Who is more resilient to trauma, women or men? How does hand-eye dominance affect basketball free throw shooting percentages? Can listening to certain types of music help with memory?
These were just some of the questions that seventh- and eighth-graders from the James P. Timilty Middle School in Boston sought to investigate at the recent MGH/Timilty Science Fair. The partnership – which brings together MGH volunteer mentors with Timilty Middle School students – is now in its 27th year.
During the past four months, 46 students met weekly with their mentors, came up with interesting topics, learned more about the scientific method and had the opportunity to bond with professionals from a variety of disciplines and departments throughout the hospital.
Some students developed projects that related to their specific interests. Jayden Aponto, who looked at hand-eye dominance and basketball free throws, said, “My mentors really helped me. They asked me what I liked, and we talked about what I was really interested in. Then, we came up with a list of topics.”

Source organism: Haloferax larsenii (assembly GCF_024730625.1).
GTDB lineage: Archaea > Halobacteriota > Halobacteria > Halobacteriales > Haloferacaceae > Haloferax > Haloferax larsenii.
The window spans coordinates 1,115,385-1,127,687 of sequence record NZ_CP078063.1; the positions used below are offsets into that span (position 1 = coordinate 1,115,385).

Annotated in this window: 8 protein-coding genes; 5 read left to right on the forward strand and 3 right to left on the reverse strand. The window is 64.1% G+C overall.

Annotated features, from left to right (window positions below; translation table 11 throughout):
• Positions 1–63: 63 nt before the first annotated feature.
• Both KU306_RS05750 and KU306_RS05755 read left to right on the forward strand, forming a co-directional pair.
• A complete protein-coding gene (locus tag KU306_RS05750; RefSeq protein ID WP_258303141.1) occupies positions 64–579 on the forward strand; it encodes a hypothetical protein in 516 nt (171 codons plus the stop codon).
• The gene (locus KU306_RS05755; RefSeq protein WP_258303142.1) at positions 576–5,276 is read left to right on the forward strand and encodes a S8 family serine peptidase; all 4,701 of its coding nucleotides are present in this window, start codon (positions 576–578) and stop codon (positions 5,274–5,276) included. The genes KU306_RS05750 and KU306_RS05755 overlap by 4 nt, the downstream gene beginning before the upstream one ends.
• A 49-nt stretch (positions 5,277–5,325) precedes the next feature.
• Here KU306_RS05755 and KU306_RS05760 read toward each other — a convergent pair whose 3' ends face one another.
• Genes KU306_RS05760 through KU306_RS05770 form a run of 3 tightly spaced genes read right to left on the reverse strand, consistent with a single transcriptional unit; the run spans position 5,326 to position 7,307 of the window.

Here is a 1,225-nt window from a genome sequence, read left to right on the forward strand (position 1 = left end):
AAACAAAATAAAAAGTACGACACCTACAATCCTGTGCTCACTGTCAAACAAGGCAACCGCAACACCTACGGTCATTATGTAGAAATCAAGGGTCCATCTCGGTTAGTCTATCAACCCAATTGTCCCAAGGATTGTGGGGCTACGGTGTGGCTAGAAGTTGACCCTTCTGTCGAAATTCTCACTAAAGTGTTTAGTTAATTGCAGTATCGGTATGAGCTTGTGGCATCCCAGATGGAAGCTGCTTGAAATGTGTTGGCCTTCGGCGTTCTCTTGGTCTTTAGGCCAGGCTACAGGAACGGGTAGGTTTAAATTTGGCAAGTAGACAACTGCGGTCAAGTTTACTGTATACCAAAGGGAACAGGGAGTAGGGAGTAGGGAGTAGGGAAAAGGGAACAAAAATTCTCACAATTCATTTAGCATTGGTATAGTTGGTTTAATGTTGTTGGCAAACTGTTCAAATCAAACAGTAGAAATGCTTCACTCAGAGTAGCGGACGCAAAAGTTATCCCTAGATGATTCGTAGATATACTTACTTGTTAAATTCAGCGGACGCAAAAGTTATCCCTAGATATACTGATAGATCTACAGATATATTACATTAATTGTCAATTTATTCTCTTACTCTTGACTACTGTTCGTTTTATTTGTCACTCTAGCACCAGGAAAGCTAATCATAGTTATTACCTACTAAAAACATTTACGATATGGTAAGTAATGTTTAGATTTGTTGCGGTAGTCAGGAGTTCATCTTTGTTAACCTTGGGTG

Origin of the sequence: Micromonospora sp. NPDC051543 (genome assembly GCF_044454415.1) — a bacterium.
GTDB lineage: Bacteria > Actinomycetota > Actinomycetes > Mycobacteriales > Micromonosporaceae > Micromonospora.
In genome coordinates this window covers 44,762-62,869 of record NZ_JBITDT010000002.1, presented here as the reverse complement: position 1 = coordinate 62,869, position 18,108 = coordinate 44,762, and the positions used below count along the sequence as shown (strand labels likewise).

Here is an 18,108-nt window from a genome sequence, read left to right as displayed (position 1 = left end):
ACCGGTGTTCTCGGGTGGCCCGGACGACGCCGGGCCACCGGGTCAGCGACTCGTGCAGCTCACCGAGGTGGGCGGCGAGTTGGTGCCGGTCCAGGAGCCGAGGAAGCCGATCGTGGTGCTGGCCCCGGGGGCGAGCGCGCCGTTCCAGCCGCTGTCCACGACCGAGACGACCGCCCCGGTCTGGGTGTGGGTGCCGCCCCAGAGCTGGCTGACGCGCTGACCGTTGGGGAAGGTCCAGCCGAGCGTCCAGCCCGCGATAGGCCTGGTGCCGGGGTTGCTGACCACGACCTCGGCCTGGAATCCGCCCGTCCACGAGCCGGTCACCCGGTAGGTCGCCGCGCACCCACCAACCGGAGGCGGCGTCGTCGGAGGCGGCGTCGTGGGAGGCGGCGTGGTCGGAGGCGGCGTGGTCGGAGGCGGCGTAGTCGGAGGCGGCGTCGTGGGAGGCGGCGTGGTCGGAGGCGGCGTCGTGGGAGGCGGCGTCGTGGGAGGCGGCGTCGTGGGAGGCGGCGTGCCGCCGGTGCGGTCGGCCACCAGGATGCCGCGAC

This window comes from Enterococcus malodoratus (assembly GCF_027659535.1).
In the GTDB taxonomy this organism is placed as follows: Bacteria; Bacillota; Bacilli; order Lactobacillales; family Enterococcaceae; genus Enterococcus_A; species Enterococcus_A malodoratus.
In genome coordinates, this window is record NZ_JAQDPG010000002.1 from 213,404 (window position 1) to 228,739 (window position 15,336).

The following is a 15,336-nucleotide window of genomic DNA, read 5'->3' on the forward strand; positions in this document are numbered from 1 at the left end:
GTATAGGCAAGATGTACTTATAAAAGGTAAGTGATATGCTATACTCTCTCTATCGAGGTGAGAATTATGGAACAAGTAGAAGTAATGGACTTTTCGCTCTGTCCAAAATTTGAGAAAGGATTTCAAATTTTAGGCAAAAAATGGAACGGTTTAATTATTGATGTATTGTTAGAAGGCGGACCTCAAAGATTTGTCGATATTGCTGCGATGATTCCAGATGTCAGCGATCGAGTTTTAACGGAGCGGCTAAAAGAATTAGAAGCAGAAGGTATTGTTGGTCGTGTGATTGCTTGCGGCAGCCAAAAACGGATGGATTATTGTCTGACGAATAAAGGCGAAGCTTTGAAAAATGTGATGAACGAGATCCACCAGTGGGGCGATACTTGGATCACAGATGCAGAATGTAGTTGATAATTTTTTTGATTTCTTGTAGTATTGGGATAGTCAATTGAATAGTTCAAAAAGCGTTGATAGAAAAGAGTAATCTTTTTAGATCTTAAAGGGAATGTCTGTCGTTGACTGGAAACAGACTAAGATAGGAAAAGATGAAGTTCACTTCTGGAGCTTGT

Others said they learned important skills that will serve them well in the future. Paula Villaruel said her mentor assisted with time management and helped her to stay on track.
First-time mentor Stefania Khoda, a research assistant in the Harvard/MGH Center of Genomics, Vulnerable Populations and Health Disparities, said she will be back next year, hopefully paired with the same student. “We were both first timers and we are really looking forward to working together next year. I learned more from my student than I could ever have taught her. It was an absolutely wonderful experience.”
Not every project went off without a hitch. Trent Woodward, whose project centered on fuels and model cars, found that his structure was not strong enough to support his project. “It was a lot of work. It was trial and error. The fact that I put so much hard work into it was kind of disappointing.” But, he was quick to add, “I’ll keep trying.”
Twelve MGH Timilty Science Fair students were chosen to go on to the Citywide Science Fair in early March.
For more information about MGH Youth Programs, contact firstname.lastname@example.org or 617-724-3210.
Read more articles from the 02/17/17 Hotline issue.